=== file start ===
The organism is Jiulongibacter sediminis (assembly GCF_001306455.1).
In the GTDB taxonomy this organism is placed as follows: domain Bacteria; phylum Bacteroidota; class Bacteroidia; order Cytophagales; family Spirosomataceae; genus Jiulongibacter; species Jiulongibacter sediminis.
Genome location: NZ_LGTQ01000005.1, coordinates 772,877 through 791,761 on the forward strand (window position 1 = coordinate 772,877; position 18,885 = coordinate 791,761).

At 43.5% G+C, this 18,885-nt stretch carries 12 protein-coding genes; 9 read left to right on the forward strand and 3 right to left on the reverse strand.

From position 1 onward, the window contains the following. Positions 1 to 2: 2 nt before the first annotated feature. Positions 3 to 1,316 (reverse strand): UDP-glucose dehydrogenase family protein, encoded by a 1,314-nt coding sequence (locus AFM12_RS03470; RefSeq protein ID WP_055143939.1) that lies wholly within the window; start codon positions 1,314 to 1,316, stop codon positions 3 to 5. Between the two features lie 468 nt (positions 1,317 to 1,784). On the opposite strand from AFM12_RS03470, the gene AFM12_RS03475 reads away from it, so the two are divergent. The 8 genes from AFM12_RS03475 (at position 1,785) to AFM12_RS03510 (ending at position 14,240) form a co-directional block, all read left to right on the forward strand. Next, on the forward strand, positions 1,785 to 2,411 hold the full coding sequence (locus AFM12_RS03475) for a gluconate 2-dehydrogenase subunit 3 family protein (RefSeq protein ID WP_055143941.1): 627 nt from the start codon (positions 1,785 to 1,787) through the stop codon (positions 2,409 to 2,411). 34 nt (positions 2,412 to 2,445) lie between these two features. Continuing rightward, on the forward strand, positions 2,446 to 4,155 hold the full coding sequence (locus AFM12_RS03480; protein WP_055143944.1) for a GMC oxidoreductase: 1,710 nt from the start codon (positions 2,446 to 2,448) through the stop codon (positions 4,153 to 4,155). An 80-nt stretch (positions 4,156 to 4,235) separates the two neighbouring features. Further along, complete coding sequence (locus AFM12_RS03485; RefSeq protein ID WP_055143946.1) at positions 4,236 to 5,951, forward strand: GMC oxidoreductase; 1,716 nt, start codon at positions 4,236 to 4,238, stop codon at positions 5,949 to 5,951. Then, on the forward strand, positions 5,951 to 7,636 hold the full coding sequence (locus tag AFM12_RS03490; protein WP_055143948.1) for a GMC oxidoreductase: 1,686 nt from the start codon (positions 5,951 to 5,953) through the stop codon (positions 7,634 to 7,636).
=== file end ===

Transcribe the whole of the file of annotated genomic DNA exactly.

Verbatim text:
The organism is Jiulongibacter sediminis (assembly GCF_001306455.1).
In the GTDB taxonomy this organism is placed as follows: domain Bacteria; phylum Bacteroidota; class Bacteroidia; order Cytophagales; family Spirosomataceae; genus Jiulongibacter; species Jiulongibacter sediminis.
Genome location: NZ_LGTQ01000005.1, coordinates 772,877 through 791,761 on the forward strand (window position 1 = coordinate 772,877; position 18,885 = coordinate 791,761).

At 43.5% G+C, this 18,885-nt stretch carries 12 protein-coding genes; 9 read left to right on the forward strand and 3 right to left on the reverse strand.

From position 1 onward, the window contains the following. Positions 1 to 2: 2 nt before the first annotated feature. Positions 3 to 1,316 (reverse strand): UDP-glucose dehydrogenase family protein, encoded by a 1,314-nt coding sequence (locus AFM12_RS03470; RefSeq protein ID WP_055143939.1) that lies wholly within the window; start codon positions 1,314 to 1,316, stop codon positions 3 to 5. Between the two features lie 468 nt (positions 1,317 to 1,784). On the opposite strand from AFM12_RS03470, the gene AFM12_RS03475 reads away from it, so the two are divergent. The 8 genes from AFM12_RS03475 (at position 1,785) to AFM12_RS03510 (ending at position 14,240) form a co-directional block, all read left to right on the forward strand. Next, on the forward strand, positions 1,785 to 2,411 hold the full coding sequence (locus AFM12_RS03475) for a gluconate 2-dehydrogenase subunit 3 family protein (RefSeq protein ID WP_055143941.1): 627 nt from the start codon (positions 1,785 to 1,787) through the stop codon (positions 2,409 to 2,411). 34 nt (positions 2,412 to 2,445) lie between these two features. Continuing rightward, on the forward strand, positions 2,446 to 4,155 hold the full coding sequence (locus AFM12_RS03480; protein WP_055143944.1) for a GMC oxidoreductase: 1,710 nt from the start codon (positions 2,446 to 2,448) through the stop codon (positions 4,153 to 4,155). An 80-nt stretch (positions 4,156 to 4,235) separates the two neighbouring features. Further along, complete coding sequence (locus AFM12_RS03485; RefSeq protein ID WP_055143946.1) at positions 4,236 to 5,951, forward strand: GMC oxidoreductase; 1,716 nt, start codon at positions 4,236 to 4,238, stop codon at positions 5,949 to 5,951. Then, on the forward strand, positions 5,951 to 7,636 hold the full coding sequence (locus tag AFM12_RS03490; protein WP_055143948.1) for a GMC oxidoreductase: 1,686 nt from the start codon (positions 5,951 to 5,953) through the stop codon (positions 7,634 to 7,636).